Back in the coldest days of early March, I put out an APB on Instagram (@xoxofarmgirl) asking if anyone had a source for Toggenburg goats because my friends, Wendy and Larry, who have a very nice farm, were looking to adopt two girl kids. They had Toggs in the past and were fond of their beautiful markings and gentle dispositions.
Pretty immediately the lively Instagram farm community that I follow and who follow me started sending messages from near and far. "My friend in Minnesota has a few who are expecting kids soon." Some friendly Kiwis reached our from down under. More Toggs. I heard from about 30 different sources, but none had any geographically desirable little girl goats.
Since my friends seemed to think I could be a goat matchmaker, I started reaching out to folks more directly. "Got any baby Toggs coming?" I sent DMs to a bunch of likely suspects. Finally, I got a DM from the friend of a guy whose Toggs might be having kids in the Spring... relatively nearby... especially if you are comparing Rhinebeck with Minnesota or New Zealand!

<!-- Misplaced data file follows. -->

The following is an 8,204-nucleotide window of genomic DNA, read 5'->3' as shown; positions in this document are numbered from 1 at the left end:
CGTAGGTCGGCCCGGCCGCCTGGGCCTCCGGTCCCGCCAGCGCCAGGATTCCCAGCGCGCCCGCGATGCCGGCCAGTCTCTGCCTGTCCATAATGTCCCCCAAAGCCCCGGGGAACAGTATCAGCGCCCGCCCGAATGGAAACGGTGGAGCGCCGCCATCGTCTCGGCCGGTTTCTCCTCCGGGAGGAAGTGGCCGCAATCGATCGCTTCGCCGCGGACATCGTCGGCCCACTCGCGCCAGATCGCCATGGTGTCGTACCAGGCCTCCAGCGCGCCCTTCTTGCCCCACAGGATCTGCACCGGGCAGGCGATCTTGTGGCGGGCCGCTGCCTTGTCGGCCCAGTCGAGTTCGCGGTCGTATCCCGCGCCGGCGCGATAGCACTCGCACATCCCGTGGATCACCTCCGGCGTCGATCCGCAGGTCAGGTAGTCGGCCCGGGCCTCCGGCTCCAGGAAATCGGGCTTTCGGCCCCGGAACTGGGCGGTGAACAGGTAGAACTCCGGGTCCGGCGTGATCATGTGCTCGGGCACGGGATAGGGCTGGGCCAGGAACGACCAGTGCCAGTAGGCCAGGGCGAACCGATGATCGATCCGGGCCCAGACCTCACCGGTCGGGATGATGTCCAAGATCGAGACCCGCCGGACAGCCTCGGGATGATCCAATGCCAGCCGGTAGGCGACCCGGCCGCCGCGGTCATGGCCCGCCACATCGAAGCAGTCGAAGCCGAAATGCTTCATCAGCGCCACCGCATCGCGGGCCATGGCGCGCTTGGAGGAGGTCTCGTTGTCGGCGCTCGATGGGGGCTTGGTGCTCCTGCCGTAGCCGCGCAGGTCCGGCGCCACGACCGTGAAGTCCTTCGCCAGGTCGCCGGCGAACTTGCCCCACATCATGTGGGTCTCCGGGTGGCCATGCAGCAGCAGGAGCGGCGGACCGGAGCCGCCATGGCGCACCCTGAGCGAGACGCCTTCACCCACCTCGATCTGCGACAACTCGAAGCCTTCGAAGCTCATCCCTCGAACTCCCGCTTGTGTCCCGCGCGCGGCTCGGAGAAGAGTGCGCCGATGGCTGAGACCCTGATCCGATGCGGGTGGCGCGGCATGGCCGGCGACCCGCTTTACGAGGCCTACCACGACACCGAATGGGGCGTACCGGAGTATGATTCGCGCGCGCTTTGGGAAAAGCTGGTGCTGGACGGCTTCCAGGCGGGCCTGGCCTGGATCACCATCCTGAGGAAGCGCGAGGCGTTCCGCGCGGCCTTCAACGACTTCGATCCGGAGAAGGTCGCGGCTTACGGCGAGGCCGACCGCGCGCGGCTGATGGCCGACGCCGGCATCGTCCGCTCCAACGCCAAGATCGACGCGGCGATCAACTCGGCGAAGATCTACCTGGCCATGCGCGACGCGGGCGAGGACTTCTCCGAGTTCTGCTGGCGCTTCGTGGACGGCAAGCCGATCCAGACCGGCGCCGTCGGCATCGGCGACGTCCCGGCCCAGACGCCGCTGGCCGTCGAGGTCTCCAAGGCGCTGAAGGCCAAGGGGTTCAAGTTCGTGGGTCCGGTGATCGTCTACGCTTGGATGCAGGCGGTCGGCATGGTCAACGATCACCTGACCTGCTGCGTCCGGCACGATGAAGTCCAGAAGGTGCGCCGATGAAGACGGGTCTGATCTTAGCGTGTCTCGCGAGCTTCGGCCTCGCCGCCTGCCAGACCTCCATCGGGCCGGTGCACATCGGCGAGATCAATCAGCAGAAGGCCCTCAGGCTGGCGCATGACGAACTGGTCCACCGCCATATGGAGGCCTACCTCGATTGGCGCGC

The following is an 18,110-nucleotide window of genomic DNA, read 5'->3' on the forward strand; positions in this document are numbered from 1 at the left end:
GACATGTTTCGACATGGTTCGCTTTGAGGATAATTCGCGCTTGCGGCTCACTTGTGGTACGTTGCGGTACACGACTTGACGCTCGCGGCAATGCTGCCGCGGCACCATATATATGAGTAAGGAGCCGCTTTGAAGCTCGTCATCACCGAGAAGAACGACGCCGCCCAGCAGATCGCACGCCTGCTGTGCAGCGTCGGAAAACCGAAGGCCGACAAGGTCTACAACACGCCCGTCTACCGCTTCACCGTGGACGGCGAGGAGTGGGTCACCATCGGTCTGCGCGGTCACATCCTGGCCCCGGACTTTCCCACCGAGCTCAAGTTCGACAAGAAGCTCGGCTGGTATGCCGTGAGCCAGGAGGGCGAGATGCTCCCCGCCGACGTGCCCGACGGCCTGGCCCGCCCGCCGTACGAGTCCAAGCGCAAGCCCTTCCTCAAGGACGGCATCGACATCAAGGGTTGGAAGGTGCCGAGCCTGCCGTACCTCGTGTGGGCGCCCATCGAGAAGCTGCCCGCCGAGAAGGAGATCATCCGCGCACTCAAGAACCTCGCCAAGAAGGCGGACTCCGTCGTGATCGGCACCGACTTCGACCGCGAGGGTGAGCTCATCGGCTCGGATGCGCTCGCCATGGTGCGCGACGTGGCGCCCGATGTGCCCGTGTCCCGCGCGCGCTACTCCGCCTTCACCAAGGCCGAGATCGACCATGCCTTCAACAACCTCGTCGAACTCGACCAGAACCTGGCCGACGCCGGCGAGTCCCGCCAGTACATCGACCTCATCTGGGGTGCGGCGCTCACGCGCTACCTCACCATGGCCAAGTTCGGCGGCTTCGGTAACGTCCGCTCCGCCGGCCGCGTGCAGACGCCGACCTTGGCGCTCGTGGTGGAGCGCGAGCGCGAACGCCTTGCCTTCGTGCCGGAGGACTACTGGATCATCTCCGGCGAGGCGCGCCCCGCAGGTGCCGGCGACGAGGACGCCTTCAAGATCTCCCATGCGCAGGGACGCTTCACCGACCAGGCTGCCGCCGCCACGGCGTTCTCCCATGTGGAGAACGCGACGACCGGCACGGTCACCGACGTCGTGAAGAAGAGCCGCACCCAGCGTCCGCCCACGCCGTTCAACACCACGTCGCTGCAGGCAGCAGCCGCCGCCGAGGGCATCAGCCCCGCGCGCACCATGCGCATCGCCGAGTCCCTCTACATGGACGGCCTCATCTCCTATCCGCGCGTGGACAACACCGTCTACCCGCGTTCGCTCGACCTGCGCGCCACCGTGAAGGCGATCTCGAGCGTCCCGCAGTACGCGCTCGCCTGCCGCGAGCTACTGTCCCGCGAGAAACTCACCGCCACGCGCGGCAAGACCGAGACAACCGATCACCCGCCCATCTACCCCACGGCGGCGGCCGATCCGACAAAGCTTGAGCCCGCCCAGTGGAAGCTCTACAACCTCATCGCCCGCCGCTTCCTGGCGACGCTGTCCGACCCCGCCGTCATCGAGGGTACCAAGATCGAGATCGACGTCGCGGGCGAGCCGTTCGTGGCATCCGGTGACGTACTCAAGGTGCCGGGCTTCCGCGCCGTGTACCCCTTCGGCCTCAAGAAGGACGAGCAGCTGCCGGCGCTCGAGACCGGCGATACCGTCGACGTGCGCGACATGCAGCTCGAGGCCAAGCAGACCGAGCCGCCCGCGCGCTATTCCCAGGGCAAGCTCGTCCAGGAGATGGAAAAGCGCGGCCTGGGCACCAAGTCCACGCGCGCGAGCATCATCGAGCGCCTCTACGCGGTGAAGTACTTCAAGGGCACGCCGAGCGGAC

One evening in early June, before the baby goats were out for delivery to Wendy and Larry, I zipped from the country to the city for a gala in Riverside Park. At the cocktail party, held in a northern part of the park with everyone dressed up and a band playing under the gazebo, I spied a suited gentleman holding a goat on a leash. "Is that a Toggenburg?," I asked. His eyes got bigger and he asked how I could possibly know that. "It's a long story," I said. Maybe the bigger question is "Why was a goat at the Riverside Park Conservancy Gala?" The truth is that the goats were on the clock. A team of goats had been hired by the Conservancy's crackerjack new CEO, Dan Garodnick, to rid the wilds of the upper park of hard to reach invasive plants and poison ivy. Dan, a former city council member, wasted no time in building excitement around the goats' arrival. Who put the "goat" in GO(a)THAM? Dan di. Bravo, Dan.
Fast forward to early July, and Maggie and Daisy, two tiny Toggs arrived at my friends' farm. I had the chance to visit them with some essential goat treats in my pocket. Still skittish, they were both interested even though only the smaller one got close enough to sample them. True to their reputations, the little Toggs were quiet and sweet with dramatic white stripes down their faces and oversized ears (which I think they will grow into soon enough).
Wendy and Larry are friends and thought I could help. I do appreciate that faith, even if it's a wee bit optimistic. That said, I get a lot of interesting inquiries from folks I don't know nearly as well. "Do you know where I can get my pig butchered?" I swear. Of course, I found a few good resources and passed them on.
I think Daisy and Maggie are going to be very happy little goats in their new home. And I am happy to have helped in the matchmaking!
XOXO Farm Girl